Brien Holden Vision Institute executive director Dr Tim Fricke explored new evidence relevant to paediatric optometry and discussed the importance of recognising evidence gaps. While we have become accustomed to defining amblyopia as vision loss in the absence of visible pathology, a new study has demonstrated a visible difference between amblyopic and non-amblyopic eyes with OCT angiography. Amblyopic eyes had abnormal macular microvasculature, represented by decreased foveal avascular zone (FAZ) circularity, and increased vessel diameter index2. These findings were associated with the subject’s best corrected visual acuity (BCVA). Dr Fricke’s literature review studying the mechanisms by which outdoor time prevents myopia was also interesting, albeit with no conclusive evidence as yet. Vitamin D could play a role in the process3, as could dopamine.
Seeing both sides
Also interesting was a discussion about the role of facial asymmetry in increasing the demands on fusion when assessing a child’s risk of developing strabismus. Personally, I have often overlooked making a gross assessment of my patient’s facial symmetry and have only recently become aware of how prevalent the phenomenon is from recent social media trends (namely TikTok) that highlight a user's facial symmetry (or lack thereof!), as well as the rise of facial dysmorphia resulting from frequent Zoom meetings!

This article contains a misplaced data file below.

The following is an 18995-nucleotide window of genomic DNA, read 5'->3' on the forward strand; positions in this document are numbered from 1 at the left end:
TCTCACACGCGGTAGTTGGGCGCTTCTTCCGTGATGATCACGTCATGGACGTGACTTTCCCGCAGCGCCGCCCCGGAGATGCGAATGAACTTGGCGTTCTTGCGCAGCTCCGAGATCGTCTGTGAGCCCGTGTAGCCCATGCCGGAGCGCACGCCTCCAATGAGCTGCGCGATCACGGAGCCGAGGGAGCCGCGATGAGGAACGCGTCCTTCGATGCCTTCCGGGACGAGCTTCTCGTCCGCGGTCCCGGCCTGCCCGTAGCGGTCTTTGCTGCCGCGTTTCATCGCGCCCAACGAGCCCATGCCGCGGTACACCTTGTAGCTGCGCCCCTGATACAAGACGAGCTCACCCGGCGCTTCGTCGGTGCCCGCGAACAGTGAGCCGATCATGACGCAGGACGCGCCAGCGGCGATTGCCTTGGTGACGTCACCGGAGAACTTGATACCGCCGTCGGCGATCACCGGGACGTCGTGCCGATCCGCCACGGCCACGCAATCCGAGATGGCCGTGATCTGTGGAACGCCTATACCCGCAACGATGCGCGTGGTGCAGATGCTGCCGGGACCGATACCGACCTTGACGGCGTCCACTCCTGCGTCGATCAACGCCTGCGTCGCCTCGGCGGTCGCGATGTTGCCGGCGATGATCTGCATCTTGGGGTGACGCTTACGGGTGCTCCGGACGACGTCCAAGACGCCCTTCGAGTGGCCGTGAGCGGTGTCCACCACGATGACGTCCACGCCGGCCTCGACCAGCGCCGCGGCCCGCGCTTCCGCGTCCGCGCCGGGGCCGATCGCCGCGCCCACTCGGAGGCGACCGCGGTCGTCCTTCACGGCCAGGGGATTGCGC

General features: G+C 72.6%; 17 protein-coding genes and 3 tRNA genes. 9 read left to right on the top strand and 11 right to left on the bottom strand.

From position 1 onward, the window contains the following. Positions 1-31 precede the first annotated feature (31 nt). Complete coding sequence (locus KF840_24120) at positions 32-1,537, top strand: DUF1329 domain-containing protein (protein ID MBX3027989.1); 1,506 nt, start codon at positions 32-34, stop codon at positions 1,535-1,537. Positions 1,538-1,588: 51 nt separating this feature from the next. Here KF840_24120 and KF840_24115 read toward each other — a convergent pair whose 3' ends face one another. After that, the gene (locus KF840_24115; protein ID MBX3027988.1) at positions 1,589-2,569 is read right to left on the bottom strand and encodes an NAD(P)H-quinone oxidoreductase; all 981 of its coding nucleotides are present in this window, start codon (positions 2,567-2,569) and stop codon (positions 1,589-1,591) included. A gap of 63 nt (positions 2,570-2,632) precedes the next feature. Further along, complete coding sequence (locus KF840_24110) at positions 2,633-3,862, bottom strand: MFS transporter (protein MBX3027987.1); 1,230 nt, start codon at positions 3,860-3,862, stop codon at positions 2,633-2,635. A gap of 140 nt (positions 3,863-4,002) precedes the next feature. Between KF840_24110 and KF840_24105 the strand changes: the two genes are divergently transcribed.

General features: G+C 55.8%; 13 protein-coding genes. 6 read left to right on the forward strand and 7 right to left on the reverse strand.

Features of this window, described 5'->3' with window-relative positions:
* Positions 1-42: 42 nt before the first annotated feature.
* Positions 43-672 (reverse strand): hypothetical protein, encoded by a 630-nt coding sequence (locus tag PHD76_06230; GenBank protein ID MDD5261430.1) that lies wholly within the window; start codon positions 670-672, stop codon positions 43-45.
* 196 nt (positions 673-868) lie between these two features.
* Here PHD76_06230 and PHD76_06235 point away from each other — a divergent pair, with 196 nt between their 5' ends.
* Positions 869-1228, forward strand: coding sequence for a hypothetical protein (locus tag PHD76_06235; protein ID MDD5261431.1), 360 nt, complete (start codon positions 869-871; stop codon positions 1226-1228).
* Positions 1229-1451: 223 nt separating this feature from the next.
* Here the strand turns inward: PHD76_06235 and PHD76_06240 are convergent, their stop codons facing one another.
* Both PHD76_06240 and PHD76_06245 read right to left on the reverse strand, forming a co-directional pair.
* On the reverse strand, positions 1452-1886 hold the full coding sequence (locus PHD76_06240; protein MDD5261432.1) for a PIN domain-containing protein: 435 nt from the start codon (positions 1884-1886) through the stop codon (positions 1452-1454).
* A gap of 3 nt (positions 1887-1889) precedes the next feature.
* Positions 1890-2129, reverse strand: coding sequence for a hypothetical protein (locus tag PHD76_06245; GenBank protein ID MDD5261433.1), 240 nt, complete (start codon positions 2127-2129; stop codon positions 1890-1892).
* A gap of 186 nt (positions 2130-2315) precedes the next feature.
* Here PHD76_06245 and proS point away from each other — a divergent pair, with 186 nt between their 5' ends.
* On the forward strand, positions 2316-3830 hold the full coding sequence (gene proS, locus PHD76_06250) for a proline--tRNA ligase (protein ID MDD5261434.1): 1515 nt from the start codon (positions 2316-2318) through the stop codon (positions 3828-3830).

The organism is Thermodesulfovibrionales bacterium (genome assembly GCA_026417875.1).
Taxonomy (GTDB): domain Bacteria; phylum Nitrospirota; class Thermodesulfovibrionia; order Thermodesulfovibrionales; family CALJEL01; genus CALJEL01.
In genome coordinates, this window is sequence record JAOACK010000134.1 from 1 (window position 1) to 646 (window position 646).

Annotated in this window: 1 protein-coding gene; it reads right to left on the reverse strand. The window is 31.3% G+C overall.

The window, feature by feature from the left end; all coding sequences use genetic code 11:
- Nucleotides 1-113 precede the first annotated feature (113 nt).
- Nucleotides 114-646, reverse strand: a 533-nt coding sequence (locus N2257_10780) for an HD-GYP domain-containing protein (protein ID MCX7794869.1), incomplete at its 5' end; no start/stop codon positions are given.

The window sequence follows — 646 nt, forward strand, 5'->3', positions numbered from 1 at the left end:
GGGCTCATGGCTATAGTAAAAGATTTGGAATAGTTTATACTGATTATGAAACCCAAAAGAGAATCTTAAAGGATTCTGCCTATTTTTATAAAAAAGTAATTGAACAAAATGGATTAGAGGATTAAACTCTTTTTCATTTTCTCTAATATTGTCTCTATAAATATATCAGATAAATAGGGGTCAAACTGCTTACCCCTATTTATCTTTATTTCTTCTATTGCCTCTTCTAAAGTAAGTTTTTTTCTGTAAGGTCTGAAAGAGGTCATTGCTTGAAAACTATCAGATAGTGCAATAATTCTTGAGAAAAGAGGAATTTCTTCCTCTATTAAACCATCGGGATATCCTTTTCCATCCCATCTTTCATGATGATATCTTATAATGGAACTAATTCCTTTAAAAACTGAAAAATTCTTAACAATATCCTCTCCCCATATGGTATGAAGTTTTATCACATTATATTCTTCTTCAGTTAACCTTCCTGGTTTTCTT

Contact lens specialist optometrist Richard Lindsay discussed some interesting paradigm shifts in contact lens management of keratoconus, one of which was using higher modulus silicone hydrogel contact lenses (such as PureVision2 toric and Air Optix toric) as optical correction for early keratoconus because they can achieve less spectacle blur than rigid corneal lenses. There’s also an increased use of corneoscleral lenses (eg. Rose K2 XL) due to their higher Dk/t when compared to scleral lenses, decreased limbal pressure (because the lens bearing is shared between the sclera and cornea) and increased tear exchange without compromising visual acuity, comfort, or stability. This is especially the case for patients with inferiorly displaced cones, he said.